Yesterday I wrote a blog post talking about Event Loops, this was a pre-cursor to discussing where I am using them in an application I’m currently developing which uses NCurses at its core.
Unfortunately the application is an R&D project and is not public yet (still very early in development), but it is written in C, has a TUI front end and handles many windows and network connections simultaneously so I am using libuv heavily underneath. For this post I’ll be discussing the integration between libuv and NCurses.
Continue reading Event Loops and NCurses
The concept of event loops is not new in programming, but I think it is still a really important technique to learn. They allow a program to send a request for something and carry on doing things rather than waiting on things to happen. It is a great way of multi-tasking in a single thread but there are some gotchas to be aware of.
In this blog post I’ll give a short intro to event loops and how to get the most out of them.
Continue reading Event Loop Programming: A Different Way of Thinking
Way back when I was at NGINX I worked with several people on integrating a kernel patch for SO_REUSEPORT in Linux to work with NGINX for something I termed “socket sharding“. In hindsight I should have maybe called it “socket load balancing” but the term “sharding” has stuck with that option across the industry now. Whilst this option is a standard option in many *nix kernels it behaves very differently in them. So I thought I would note some details down in this blog post
Continue reading Socket SO_REUSEPORT and Kernel Implementations
Valgrind is an incredibly powerful tool which helps find leaks, buffer overflows and many other things. Whilst being extremely powerful it can also be very slow. As an alternative there are little known tools that are available for Clang and GCC which can fulfil similar functions for your C / C++ applications but with much higher performance.
I’ve had several people ask me about the sanitizers recently and how to use them, so I’ll cover some basics here.
Continue reading Sanitizers, The Alternative To Valgrind
The key to learning anything new is finding a way to engage with the material. Some people learn by reading and some learn by doing. I typically fall into the latter half and I’ve typically been more successful in mentoring people who learn in a more hands-on way.
A recent Tweet I made led to a chat which somehow led to a famous Open Source developer getting me kickstarted into the world of developing in the Go Programming Language. This post tracks some of my journey for the last week (my first week of learning Go).
Continue reading My Journey Learning The Go Programming Language
Whilst porting code between Linux and macOS I have come across two issues which make assumptions about how something works but in reality different implementations of libc handle them differently. In this post I’ll talk about recent issues I faced with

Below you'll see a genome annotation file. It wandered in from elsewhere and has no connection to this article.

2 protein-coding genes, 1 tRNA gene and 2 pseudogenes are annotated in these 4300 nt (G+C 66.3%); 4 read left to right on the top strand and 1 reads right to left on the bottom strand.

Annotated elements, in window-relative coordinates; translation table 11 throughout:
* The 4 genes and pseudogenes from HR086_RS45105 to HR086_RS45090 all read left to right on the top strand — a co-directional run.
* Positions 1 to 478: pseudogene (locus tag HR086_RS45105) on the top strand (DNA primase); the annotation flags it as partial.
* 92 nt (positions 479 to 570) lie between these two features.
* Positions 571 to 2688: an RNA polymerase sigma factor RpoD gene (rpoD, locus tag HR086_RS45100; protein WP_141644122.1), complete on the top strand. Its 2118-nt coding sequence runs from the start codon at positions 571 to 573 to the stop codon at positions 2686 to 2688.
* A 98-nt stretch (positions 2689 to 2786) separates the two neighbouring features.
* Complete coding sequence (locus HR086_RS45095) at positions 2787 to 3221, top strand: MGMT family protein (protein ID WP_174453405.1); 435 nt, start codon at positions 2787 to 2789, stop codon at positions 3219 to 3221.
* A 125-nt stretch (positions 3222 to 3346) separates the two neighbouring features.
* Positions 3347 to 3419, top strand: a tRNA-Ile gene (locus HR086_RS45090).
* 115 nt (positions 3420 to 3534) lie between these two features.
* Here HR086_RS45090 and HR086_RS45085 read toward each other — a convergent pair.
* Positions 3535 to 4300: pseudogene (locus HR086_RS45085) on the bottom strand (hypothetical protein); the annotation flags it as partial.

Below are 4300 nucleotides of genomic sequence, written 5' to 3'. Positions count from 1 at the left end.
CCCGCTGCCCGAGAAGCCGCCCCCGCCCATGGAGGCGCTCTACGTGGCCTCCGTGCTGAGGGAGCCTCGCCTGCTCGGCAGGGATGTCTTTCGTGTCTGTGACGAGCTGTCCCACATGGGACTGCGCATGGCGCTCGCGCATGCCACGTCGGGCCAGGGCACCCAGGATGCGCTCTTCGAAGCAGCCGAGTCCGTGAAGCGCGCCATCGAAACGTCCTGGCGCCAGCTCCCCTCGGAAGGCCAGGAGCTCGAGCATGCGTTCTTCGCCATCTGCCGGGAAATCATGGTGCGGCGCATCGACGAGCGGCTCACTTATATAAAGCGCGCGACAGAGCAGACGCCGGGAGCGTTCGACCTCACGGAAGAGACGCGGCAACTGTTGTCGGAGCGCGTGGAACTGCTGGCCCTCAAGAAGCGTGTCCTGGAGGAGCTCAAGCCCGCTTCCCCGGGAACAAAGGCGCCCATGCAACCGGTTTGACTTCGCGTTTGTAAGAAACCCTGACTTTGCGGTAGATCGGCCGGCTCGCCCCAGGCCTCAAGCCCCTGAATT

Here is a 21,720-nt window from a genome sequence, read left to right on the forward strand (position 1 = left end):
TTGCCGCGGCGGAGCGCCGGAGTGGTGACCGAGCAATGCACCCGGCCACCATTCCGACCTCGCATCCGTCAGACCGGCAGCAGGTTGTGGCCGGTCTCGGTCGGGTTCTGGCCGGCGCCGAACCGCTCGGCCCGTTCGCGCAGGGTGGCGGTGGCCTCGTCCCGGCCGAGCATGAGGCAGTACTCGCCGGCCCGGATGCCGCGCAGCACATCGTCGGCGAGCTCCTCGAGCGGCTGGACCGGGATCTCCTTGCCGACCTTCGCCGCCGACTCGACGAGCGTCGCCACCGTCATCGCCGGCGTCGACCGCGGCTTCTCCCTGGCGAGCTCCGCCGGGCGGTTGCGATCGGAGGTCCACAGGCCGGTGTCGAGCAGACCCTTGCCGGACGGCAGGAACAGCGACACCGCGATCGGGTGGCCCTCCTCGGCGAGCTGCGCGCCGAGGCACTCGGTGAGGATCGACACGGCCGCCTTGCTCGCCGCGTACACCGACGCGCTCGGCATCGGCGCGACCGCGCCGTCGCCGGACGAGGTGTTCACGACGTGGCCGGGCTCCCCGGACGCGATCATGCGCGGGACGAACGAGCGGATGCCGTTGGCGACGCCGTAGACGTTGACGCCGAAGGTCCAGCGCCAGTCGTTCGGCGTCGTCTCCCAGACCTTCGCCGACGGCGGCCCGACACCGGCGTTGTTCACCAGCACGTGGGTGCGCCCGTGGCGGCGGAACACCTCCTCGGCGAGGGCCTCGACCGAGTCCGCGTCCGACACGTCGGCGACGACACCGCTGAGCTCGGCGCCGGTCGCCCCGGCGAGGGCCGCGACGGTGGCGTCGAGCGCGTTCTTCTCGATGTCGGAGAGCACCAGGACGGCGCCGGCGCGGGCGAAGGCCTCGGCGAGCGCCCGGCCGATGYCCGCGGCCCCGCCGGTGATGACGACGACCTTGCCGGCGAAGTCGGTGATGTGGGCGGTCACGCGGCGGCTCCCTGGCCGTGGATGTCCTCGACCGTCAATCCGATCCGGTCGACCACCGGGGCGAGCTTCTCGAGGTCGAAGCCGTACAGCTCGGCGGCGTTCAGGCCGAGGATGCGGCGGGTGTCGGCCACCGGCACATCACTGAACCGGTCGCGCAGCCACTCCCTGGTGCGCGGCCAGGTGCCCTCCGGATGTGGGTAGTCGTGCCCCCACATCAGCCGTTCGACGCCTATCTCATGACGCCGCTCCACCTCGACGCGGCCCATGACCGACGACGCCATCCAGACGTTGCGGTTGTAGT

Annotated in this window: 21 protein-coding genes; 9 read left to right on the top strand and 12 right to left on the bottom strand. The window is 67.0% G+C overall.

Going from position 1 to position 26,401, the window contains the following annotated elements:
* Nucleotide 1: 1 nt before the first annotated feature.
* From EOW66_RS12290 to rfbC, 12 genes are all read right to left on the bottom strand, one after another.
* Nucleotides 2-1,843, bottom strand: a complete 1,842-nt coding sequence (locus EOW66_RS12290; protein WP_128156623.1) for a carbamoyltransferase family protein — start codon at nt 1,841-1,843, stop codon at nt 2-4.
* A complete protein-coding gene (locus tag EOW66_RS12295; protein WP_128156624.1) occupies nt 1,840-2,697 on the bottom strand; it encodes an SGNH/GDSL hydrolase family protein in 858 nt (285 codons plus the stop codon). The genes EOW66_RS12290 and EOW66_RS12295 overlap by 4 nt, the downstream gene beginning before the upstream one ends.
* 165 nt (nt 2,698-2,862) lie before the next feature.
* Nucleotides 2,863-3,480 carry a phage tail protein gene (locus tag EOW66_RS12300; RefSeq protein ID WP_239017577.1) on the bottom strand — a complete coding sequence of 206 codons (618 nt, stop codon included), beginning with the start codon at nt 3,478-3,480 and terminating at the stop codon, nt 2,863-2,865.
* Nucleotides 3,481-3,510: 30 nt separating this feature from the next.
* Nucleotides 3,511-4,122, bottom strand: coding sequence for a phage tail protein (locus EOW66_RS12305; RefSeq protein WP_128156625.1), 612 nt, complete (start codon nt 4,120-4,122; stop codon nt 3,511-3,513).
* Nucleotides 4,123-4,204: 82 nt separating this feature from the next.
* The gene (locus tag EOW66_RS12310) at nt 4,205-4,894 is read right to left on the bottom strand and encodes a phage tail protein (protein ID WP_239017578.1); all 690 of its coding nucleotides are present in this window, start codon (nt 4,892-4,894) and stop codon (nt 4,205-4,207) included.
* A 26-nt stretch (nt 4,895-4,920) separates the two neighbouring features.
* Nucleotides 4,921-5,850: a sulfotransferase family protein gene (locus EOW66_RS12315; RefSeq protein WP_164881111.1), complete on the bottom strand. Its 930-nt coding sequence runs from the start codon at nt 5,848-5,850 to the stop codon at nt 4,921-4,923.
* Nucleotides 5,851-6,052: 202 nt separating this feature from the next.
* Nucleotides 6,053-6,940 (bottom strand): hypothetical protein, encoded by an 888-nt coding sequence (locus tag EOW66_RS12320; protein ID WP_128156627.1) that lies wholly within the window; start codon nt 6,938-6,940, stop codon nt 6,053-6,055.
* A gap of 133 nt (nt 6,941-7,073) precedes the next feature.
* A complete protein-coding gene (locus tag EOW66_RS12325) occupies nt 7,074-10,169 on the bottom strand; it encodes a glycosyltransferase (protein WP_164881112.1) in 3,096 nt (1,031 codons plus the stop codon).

Continue reading POSIX File Handling and Undefined Behaviour
fclose() in codebases.
You may be familiar with variadic functions in C, these are basically functions that allow a variable number of parameters, they are normally written like this:
void my_print_func(const char *format, ...)
Obviously you can do more with them and they are very useful, but if you want to have one function calling another things can get complicated. This post explores the problem and a couple of ways of solving it.
Continue reading Nested Variadic Functions in C
I’m in the middle of developing a project in C which uses NCurses and Unicode 7+ characters. This has been working out great in macOS and Fedora 31 where I have been doing most of my testing. But in CentOS I have been having big problems getting the characters to render. This post goes into why and how to fix it.
Continue reading Unicode 7 in CentOS 7 TUI Code
I have recently created a new library called libMariaS3 for a couple of teams at MariaDB which provides a simple C API to Amazon’s S3. This was created because we needed a library which could link to GPLv2 software and Amazon’s own library is Apache 2.0 licensed which is incompatible.
It is not a perfect code base because I had a very short amount of time to get the first release out but it was a very fun project to work on. It led me to take a quick look this morning at a couple of other things I have created in the past to see where they are at today.
Continue reading My Open Source projects that still live on
All software has bugs. Even if you could possibly write the perfect bug free software all the layers down have bugs. Even CPUs as can be seen with the recent Meltdown and Spectre bugs. This means unfortunately sometimes software will crash. When this happens it is useful to capture as much information as possible to try and stop it happening again.
One of the first things I did when coming back to work from the holiday break is code a new crash dump handler to be used in MariaDB ColumnStore. This will spit out a stack trace for the current thread into a file upon a crash. It is very useful for daemons to try and find the root cause of a problem without running through a debugger. Continue reading Coding and decoding crash dump handlers